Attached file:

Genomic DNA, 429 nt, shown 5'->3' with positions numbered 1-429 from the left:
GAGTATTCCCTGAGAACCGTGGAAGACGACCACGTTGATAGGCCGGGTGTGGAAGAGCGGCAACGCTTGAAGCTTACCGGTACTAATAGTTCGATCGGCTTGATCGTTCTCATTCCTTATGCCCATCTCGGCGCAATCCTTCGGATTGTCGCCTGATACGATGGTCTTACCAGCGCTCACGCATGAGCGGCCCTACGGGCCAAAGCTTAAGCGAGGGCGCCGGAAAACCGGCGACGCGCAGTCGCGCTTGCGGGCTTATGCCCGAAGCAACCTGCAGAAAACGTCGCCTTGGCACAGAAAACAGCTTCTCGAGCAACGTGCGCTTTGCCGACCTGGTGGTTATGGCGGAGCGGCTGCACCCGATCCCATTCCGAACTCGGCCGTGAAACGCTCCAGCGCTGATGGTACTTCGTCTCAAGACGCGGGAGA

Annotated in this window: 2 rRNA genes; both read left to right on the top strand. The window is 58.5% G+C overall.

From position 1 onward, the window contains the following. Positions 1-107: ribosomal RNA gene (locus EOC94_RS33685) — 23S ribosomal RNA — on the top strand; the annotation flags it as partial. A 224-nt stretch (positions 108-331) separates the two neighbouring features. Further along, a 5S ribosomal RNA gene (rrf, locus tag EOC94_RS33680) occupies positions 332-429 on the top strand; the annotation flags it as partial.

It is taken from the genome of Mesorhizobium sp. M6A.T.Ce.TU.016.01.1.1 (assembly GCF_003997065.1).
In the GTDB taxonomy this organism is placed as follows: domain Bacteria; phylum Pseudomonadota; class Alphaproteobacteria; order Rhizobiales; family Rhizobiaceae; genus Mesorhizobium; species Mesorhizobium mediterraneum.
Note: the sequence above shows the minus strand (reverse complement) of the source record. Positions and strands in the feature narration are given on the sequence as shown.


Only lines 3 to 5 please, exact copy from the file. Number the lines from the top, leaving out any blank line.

Annotated in this window: 2 rRNA genes; both read left to right on the top strand. The window is 58.5% G+C overall.

From position 1 onward, the window contains the following. Positions 1-107: ribosomal RNA gene (locus EOC94_RS33685) — 23S ribosomal RNA — on the top strand; the annotation flags it as partial. A 224-nt stretch (positions 108-331) separates the two neighbouring features. Further along, a 5S ribosomal RNA gene (rrf, locus tag EOC94_RS33680) occupies positions 332-429 on the top strand; the annotation flags it as partial.

It is taken from the genome of Mesorhizobium sp. M6A.T.Ce.TU.016.01.1.1 (assembly GCF_003997065.1).